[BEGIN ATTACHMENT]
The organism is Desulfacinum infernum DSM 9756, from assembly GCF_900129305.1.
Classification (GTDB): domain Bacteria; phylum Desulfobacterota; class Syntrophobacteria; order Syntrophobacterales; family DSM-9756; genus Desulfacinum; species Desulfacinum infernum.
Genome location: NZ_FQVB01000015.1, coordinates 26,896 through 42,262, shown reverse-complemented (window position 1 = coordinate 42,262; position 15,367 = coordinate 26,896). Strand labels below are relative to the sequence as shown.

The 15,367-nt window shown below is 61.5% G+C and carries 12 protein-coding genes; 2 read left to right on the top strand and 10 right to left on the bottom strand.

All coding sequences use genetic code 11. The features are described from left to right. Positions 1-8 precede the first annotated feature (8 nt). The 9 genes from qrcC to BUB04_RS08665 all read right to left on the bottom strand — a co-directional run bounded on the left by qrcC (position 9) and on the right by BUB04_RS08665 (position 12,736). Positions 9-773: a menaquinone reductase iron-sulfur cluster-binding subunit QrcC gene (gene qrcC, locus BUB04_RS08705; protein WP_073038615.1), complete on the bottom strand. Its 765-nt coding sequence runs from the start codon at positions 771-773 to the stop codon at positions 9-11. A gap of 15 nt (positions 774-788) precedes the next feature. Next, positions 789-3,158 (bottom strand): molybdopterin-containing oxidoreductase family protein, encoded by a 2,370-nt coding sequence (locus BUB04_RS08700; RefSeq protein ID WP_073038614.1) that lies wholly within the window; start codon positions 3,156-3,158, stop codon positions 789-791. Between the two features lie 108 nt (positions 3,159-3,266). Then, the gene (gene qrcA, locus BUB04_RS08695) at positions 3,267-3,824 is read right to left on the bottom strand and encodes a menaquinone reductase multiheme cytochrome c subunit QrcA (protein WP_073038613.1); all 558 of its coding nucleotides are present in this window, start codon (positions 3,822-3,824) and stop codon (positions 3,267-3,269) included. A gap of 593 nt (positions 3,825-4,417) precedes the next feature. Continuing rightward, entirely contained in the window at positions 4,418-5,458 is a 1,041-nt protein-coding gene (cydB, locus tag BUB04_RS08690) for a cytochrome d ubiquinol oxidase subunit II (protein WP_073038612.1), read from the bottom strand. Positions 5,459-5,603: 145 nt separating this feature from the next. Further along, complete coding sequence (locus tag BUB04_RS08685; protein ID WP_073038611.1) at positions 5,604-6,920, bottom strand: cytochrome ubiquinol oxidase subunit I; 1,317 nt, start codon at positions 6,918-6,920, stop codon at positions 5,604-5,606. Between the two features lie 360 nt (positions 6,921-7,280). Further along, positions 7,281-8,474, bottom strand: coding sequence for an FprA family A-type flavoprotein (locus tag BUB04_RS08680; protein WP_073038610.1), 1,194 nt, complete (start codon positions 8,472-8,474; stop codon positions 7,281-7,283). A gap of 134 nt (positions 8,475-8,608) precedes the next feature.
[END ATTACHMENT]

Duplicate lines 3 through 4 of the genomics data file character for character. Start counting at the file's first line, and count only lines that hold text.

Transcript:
Genome location: NZ_FQVB01000015.1, coordinates 26,896 through 42,262, shown reverse-complemented (window position 1 = coordinate 42,262; position 15,367 = coordinate 26,896). Strand labels below are relative to the sequence as shown.

The 15,367-nt window shown below is 61.5% G+C and carries 12 protein-coding genes; 2 read left to right on the top strand and 10 right to left on the bottom strand.